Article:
Marketing to Hispanics and discerning the Spanish language variations
(PRWEB UK) 24 August 2012
The Spanish language is as diverse and complex as the people that speak it. Businesses are realising fast that to benefit from the growing spending power of the world’s Hispanic population; they need to produce web copy, marketing materials and develop branding that is suitable for a range of Spanish language variations.
According to Ethnologue, Spanish is spoken in 44 countries. The total number of Spanish speakers is approximately 329 million, making it the second most commonly spoken language in the world after Mandarin Chinese.
The language itself has its origins in the Castile region of Spain, however it is widely spoken in Central and South America, as well as the Western Sahara, Equatorial Guinea, the Philippines and increasingly in the United States.
Euromonitor International stated that “Hispanic or Latino” refers to people who originate from Spanish-speaking nations. “The U.S. Census Bureau defines ‘origin’ as either the heritage, nationality group, lineage, or country of birth of the person or the person's parents or ancestors before their arrival in the US. It stresses, however, that people who identify their origin as Spanish, Hispanic, or Latino may be of any race.”
So why is it so important for marketers and organisations to communicate in Spanish to reach Hispanic consumers? Marketers should recognise the rapid growth of the Hispanic population and their growing influence in terms of cultural trends and global online spend.
According to the 2010 U.S. Census, one in six Americans identified themselves as Hispanic. However even the term Hispanic is used to represent a hugely diverse population with origins in countries as varied as Mexico, Cuba, Puerto Rico, the Dominican Republic, Argentina, Chile, and of course, Spain.
In addition, a report from AOL/Roper stated that the growing, young Hispanic population in the US “heavily relies on the Internet to learn more about products, to share opinions, and to improve their lives.” They also use the Internet more than non-Hispanics, spending an average of 9.2 hours online each week compared with 8.5 hours a week for the general web-using population.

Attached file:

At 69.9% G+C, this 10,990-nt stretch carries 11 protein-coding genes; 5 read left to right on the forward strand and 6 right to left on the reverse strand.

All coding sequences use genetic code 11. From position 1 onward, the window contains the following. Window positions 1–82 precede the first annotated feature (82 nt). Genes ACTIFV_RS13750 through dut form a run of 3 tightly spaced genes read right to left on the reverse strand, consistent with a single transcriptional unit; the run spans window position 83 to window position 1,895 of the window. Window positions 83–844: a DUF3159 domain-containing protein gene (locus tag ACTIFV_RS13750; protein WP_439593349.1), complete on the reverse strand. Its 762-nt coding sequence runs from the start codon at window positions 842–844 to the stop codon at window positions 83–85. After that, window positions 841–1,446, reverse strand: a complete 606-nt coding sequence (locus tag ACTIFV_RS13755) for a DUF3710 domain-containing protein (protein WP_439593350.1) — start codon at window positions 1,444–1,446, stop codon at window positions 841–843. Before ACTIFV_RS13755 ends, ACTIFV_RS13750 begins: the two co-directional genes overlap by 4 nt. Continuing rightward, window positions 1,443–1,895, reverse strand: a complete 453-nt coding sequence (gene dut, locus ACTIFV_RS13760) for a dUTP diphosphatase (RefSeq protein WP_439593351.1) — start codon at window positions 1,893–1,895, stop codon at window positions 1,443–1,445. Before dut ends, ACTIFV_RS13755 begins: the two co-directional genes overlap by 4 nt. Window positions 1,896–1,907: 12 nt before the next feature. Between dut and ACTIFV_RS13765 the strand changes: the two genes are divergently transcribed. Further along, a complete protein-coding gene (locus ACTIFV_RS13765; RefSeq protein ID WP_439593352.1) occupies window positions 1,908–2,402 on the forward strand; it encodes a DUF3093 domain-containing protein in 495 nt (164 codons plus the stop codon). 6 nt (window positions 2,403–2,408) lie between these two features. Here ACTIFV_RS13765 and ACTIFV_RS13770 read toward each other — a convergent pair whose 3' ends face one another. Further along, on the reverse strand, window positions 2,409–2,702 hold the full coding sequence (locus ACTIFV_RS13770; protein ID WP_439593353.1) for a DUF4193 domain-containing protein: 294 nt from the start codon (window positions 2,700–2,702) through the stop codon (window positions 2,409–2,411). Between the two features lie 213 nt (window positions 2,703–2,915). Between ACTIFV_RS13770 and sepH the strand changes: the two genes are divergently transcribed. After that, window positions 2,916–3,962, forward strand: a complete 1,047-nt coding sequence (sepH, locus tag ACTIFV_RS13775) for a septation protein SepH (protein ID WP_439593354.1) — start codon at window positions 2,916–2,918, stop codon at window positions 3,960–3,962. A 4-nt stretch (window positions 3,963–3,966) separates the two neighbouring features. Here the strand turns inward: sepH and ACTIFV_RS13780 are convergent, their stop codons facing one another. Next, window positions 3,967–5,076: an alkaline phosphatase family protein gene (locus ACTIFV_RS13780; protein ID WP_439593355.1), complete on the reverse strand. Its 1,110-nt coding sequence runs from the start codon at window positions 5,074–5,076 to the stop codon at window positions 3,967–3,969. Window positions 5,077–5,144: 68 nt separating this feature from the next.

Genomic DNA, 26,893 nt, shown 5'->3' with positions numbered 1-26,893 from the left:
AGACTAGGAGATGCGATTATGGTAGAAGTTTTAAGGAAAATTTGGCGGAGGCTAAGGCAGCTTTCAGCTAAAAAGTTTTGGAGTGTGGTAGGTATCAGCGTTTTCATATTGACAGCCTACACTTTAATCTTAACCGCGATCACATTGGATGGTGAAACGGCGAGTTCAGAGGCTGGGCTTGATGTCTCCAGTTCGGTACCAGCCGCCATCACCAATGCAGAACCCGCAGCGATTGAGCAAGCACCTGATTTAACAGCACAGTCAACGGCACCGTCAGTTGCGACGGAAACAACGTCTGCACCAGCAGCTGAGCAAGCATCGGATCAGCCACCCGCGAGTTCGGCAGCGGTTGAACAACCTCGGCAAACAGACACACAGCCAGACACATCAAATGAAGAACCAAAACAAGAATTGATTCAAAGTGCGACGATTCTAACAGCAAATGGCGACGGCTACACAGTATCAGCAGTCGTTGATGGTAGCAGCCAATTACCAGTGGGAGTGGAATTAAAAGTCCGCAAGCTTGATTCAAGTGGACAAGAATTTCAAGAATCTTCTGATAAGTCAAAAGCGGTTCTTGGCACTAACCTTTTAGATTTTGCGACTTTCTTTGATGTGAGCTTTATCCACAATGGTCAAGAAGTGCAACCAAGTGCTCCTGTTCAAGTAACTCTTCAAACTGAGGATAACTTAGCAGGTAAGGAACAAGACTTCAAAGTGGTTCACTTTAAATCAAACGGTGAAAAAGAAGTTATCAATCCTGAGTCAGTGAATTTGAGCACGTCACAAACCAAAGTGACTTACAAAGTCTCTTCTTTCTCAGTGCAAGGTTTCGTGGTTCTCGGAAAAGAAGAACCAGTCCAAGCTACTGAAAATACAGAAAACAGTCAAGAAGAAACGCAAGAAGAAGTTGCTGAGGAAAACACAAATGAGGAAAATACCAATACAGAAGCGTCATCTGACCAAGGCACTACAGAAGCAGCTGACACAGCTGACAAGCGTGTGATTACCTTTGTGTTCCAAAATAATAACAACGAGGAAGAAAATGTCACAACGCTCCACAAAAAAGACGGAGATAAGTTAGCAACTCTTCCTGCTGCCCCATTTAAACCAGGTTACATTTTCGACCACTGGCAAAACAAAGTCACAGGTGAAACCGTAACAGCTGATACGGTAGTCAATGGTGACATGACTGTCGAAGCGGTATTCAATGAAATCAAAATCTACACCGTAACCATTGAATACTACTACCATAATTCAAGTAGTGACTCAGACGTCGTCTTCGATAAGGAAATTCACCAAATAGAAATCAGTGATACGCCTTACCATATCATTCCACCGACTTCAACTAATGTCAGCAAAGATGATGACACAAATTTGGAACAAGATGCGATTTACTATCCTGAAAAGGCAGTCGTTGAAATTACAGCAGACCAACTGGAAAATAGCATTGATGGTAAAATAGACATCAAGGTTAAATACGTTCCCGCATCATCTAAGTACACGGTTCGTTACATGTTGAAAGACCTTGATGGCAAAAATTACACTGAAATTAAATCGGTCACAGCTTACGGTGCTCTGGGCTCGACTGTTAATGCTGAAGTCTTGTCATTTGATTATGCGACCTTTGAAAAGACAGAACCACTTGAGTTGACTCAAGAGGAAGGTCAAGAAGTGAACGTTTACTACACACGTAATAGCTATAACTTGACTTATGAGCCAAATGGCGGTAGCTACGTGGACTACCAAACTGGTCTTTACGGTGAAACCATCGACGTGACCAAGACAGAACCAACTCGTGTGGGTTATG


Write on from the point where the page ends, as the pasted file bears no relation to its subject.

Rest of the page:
Common Sense Advisory recently published some analysis of the online spending power and influence of the leading languages online. It found that Spanish-speaking web users will generate an ‘e-GDP’ totaling $3,496 billion this year.
There’s no doubt that businesses should look at ways to reach Spanish-speaking consumers, but the nuances of Spanish language and culture should not be overlooked. Sonia Benson, SVP at global advertising agency network, Draftfcb - herself originally from Colombia - explained the importance of Spanish translation, with an eye and an ear for regional variations. She mentions an example that in Mexican Spanish that the “words for asking a person to lunch are the same as asking someone to dinner in Columbian Spanish.” Benson adds, "Spanish is a rich language, that’s different from one culture to the next. You have to be sensitive to cultural nuances.”
The Hispanic market’s socio-economic, acculturation and demographic profile continues to grow influence and power worldwide. Marketers need to understand and discern the Spanish language variations to help them target and segment their messages for the Hispanic market. In order to effectively launch campaigns, it will require a qualified language service provider (LSP) that specialises in Spanish translation using experienced and professional linguists, translators and voice talents who are natives of the target language.
Common Sense Advisory, Inc. ROI Lifts the Long Tail of Languages in 2012. July 17, 2012.
Ethnologue. Summary by language size. Web. Retrieved from: http://www.ethnologue.com/ethno_docs/distribution.asp?by=size
Euromonitor International. Changing Ethnic Mix: Impact of Immigration and Ethnicity on Consumer Market Demand to 2010. October 2005
Koyen, Jeff. “The Truth About Hispanic Consumers.” Adweek. March 12, 2012.
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